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Harvard land once eyed for utility corridor to be protected
Harvard land once eyed for utility corridor to be protected

After years of talks, National Grid in February sold nearly 200 acres of land once eyed for a transmission corridor to the Harvard Conservation Trust for preservation, a transfer that will protect 19 parcels of undeveloped and ecologically diverse land.

The utility company initially purchased the 199 acres in Harvard in the 1960s as it sought options for an electric transmission corridor across eight communities from Milford to Ayer.

The sale to the Harvard Conservation Trust, for $513,000, includes “land that has been untouched for generations and includes areas of rare native species and their habitats, exemplary natural communities, and a rich diversity of ecosystems,” the utility said.

“This spectacular landscape includes a contiguous 100-acre pine and hardwood forest, geological features, stone cliffs and forested wetland areas. A portion of the corridor is designated as priority habitat by the Massachusetts Natural Heritage and Endangered Species Program,” Mike Morton, president of the Harvard Conservation Trust, said. “The Trust appreciated the opportunity to work with National Grid to permanently protect this corridor. We are grateful to the National Grid personnel who shepherded this project internally.”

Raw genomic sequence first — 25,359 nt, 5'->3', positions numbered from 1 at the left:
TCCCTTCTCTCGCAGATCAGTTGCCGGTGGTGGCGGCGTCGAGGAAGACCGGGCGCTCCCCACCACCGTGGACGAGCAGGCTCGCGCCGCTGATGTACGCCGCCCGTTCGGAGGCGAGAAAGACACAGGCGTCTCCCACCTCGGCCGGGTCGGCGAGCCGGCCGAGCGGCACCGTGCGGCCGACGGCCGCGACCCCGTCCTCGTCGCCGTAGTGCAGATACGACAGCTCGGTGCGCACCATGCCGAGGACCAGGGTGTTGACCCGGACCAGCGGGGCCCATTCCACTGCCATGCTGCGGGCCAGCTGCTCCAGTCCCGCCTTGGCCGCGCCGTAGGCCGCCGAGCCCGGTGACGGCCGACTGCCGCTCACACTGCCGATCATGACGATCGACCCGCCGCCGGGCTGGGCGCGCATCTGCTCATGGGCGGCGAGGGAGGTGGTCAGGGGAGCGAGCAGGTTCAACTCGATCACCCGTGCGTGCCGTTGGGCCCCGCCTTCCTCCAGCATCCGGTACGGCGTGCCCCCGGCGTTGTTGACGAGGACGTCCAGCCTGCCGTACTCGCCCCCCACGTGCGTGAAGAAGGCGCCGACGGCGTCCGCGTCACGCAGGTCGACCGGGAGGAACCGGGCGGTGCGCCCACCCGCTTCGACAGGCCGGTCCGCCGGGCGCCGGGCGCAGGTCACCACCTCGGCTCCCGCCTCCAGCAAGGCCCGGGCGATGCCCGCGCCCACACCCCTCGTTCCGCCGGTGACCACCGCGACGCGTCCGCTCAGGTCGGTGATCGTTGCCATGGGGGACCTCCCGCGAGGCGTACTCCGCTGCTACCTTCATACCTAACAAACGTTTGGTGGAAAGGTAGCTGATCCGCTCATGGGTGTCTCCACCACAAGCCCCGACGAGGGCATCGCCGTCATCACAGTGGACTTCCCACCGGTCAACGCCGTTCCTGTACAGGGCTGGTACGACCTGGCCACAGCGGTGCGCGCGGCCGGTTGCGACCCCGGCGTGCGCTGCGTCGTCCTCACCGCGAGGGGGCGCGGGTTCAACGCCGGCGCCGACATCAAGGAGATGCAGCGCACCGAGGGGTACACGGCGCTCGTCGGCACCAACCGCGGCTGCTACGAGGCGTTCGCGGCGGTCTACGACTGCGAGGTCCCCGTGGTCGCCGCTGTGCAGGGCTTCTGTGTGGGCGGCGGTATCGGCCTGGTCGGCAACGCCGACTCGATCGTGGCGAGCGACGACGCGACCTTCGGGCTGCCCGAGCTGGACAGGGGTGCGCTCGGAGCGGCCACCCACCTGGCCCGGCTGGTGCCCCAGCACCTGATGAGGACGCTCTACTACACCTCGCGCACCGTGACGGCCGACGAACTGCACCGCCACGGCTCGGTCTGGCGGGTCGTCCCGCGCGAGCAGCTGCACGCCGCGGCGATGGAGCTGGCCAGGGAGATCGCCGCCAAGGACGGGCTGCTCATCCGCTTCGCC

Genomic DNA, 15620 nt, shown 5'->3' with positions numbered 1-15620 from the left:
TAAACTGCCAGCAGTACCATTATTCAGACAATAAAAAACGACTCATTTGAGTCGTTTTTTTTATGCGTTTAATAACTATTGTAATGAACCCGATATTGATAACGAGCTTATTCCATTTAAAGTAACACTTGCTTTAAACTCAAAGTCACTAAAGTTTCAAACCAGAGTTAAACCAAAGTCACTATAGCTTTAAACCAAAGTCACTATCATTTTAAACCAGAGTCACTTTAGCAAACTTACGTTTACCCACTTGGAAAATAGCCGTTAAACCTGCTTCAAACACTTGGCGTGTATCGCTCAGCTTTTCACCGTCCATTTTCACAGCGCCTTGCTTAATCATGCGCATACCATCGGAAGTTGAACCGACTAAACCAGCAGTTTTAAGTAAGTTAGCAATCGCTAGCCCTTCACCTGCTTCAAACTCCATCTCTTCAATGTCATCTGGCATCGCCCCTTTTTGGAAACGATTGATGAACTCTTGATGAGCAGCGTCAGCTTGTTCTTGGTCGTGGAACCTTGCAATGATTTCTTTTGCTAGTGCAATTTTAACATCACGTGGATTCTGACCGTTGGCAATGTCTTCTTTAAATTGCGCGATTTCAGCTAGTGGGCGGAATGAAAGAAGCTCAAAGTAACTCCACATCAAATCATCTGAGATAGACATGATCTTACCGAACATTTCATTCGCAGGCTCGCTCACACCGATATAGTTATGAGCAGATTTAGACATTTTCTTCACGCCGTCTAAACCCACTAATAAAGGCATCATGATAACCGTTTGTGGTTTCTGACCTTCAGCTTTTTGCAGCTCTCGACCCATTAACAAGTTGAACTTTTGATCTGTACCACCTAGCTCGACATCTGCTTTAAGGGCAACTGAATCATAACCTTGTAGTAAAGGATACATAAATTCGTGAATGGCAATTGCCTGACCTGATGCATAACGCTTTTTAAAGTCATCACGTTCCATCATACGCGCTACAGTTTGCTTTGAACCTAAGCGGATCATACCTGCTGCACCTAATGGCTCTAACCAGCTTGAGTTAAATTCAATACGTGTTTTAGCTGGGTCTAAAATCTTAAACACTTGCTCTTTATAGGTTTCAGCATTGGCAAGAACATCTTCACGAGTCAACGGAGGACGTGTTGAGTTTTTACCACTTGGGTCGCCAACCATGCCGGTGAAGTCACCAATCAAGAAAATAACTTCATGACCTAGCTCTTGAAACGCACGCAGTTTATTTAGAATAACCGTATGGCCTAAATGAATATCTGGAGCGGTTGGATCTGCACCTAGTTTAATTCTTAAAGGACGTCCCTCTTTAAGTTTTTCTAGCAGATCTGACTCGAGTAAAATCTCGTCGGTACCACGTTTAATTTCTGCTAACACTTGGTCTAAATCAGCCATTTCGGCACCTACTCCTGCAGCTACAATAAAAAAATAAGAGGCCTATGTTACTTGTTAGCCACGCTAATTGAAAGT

The parcels sold, which range from two acres to 52 acres apiece, abut a number of permanently protected conservation areas and the transfer will extend contiguous protected land areas for passive recreation and will allow the trust to connect its existing trail network to adjoining conservation lands.

Steve Woerner, National Grid US’s New England president, said the company was “grateful to be able to transfer this land to a group we know will take exceptional care of it.” The utility pledged in a “responsible business charter” to improve the environmental value of 10 percent of its land by 2030.

In October, National Grid conveyed more than 12 acres of vacant land in North Andover to the land conservation non-profit The Trustees of Reservations.